James: And then the other one, like you were saying with the IV infusions, zoledronic acid can cause this acute phase reaction, which is fever, headaches, muscle aches, fatigue, and it can really happen in 20% to maybe 40% of people on their first dose. And so, as you said before, with repeated doses typically less, and you can pretreat with Tylenol or ibuprofen to reduce these types of symptoms, but it can be a concern. It can last for a few days.

James: And so, as Sei was saying before, when you think about some of these immediate harms and burdens, we want to make sure that we’re treating people appropriately that can benefit from these medications.

Sei: I wanted to kind of jump in here and talk about… Like, it’s fascinating. This is one of those really interesting situations where what patients feel and what they experience versus what doctors are focusing on, there’s this such huge disconnect. And from a physician perspective, there’s a feeling of like, “You have no idea how terrible fractures are, and this is such a great drug for decreasing fracture risk.” But from the patient perspective, and as when I’m sick, I’m like, “What do you mean I’m going to be coughing for another five days? I can’t be…”

Sei: Medically classified as minor inconveniences are huge to patients, and I think we have to be able to hold both of those things in our heads as health professionals. And maybe it’s terrible, but it feels like the lesson here is that every older adult needs a physician’s son who can walk them through, who can listen and validate their concerns. Or daughter, yeah. And actually have physician friends to actually kind of walk them through, “Well, maybe this is a path forward,” but it’s certainly not minimizing the patient concerns, but it’s actually working our way through the real symptoms and real side effects that she had to figure out, “How can we get the benefit while trying to make…?” But ultimately it requires a level of trust because what I heard, she said never again to the IV bisphosphonate, and then you managed to convince her to do it, which is kudos to you and, yeah, great. That has a good ending.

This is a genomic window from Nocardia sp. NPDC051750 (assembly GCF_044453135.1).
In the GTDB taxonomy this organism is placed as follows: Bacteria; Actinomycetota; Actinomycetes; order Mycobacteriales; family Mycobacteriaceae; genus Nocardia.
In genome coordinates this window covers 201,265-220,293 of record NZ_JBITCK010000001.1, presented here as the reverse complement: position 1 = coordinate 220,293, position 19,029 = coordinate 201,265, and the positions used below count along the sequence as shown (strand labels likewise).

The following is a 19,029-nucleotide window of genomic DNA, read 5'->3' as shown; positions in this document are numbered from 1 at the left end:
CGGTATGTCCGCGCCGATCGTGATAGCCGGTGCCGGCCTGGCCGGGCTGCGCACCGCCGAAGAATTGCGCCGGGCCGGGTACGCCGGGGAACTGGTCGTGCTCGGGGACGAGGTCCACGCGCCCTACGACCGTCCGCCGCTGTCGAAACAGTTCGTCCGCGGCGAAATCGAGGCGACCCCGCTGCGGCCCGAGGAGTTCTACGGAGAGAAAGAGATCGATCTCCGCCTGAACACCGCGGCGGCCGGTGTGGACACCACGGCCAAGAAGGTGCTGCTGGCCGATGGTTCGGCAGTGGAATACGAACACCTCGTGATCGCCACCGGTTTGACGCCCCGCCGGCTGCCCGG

Eric: All right. Let’s jump into the JAMA IM publication, James. Can you just briefly describe for me, what did you do? What were you trying to figure out?

James: Yeah, so what we were really trying to figure out is to help with decision-making around the initiation of bisphosphonates for osteoporosis. We wanted to identify what the time to benefit for the prevention of different fracture types among postmenopausal women with osteoporosis, and to do that involves a lot of looking at previous randomized clinical trials and looking at the survival curves, and trying to see when those curves really separate, when you start to see a benefit.

Eric: All right, so you took a lot of randomized control trials out there, you looked at how long it took to see a benefit in each one, and kind of pooled them all together?

James: Yeah, exactly. So what we did is we looked at trials from five previously published systematic reviews, just reviews that gathered evidence from a whole bunch of different trials, and so we picked the ones that met our eligibility criteria. These were clinical trials involving postmenopausal women with a diagnosis of osteoporosis, based on either an existing vertebral fracture or a bone mineral at the density T-score of less than negative 2.5, which is kind of the typical definition of osteoporosis at that time.